Word of mouth is a function of customer service

Sernovitz doesn’t believe that social media is synonymous with word of mouth. Social media is simply one of the many tools you can use to generate word of mouth.

In actuality, word of mouth is a function of customer service. You provide that service in a way that your audience should want to share it. He references the popularity of Zappos, the online shoe company. They’re not popular because they Tweet, but rather they’ve developed a customer service methodology that bleeds through traditional and non-traditional (e.g. Twitter) forms of communications. To only talk about their success on Twitter is only capturing a small part of Zappos’ entire customer service story.

For word of mouth to work, three things need to come together:

  • Who’s going to talk about you? The talkers.
  • What are they going to say? The topics.
  • How are we going to make it easier for them to say it? The tools (traditional and social media).

Word of mouth doesn’t have to have social media involved at all. Sernovitz tells the story of Lowe’s 10% off coupons that he sees available on a weekday at the store. He realizes that Lowe’s figures that anyone that comes to its store before 12pm on a weekday is probably going back to work. So why not give people something to bring back to work that they can place on the office refrigerator? It’s a simple sheet that just says “Office Deals.” Lowe’s invites you to take this sheet, put it on your company fridge, offering up ten 10% off coupons for ten of your coworkers.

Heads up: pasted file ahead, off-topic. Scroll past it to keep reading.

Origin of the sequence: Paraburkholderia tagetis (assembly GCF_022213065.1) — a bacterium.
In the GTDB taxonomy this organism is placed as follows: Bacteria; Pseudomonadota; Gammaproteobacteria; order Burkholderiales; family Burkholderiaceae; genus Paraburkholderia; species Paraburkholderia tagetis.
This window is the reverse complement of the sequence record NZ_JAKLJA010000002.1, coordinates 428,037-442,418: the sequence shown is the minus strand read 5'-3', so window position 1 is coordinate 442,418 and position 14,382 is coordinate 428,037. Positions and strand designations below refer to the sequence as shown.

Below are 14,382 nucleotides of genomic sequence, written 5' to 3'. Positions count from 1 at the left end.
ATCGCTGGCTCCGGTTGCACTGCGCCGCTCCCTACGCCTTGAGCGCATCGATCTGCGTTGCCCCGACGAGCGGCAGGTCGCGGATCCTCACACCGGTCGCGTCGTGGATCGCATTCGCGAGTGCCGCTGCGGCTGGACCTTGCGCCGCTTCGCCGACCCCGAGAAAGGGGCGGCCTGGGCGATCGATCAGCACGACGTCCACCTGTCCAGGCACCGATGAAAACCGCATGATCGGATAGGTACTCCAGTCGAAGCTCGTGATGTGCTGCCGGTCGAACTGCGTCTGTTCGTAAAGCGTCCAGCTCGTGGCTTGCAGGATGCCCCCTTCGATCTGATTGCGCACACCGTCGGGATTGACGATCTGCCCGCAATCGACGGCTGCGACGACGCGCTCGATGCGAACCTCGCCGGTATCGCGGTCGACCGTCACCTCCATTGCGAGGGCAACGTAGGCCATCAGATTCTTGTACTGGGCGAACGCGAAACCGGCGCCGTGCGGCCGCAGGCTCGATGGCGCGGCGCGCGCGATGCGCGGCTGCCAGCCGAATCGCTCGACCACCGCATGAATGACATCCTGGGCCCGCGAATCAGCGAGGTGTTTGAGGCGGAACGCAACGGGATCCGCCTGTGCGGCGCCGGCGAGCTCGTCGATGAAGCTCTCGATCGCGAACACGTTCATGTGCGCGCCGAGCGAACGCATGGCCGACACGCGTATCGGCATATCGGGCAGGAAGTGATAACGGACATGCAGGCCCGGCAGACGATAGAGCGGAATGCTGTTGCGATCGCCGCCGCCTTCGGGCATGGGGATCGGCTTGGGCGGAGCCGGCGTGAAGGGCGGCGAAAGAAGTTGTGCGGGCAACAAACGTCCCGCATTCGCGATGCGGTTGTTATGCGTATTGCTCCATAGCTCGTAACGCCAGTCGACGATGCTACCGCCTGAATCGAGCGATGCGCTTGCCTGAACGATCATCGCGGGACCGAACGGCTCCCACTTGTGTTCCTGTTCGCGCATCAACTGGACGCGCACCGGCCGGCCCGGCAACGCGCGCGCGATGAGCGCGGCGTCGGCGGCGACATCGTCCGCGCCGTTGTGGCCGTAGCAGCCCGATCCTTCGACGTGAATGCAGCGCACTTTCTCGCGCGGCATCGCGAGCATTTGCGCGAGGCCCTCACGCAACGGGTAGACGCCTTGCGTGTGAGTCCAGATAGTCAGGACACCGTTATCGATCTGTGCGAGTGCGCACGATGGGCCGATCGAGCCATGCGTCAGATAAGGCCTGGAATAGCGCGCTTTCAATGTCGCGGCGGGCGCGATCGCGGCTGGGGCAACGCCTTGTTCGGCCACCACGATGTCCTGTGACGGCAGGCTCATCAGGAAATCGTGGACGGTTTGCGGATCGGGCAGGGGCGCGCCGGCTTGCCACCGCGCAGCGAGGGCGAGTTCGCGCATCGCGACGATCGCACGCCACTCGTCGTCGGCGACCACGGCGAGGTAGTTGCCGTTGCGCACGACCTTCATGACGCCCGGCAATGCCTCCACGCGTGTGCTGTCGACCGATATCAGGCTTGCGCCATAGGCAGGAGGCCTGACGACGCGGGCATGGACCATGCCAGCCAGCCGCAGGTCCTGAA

The Lowe’s coupon sheet is a very economical and efficient means of word of mouth, and it’s not social media. In the Lowe’s example, the “talkers” are the shoppers. The “topic” is the offer, but really you can also say the topic is connecting with your coworkers. And you make it easier with a single sheet with ten offers that you can put on the fridge (“the tool”).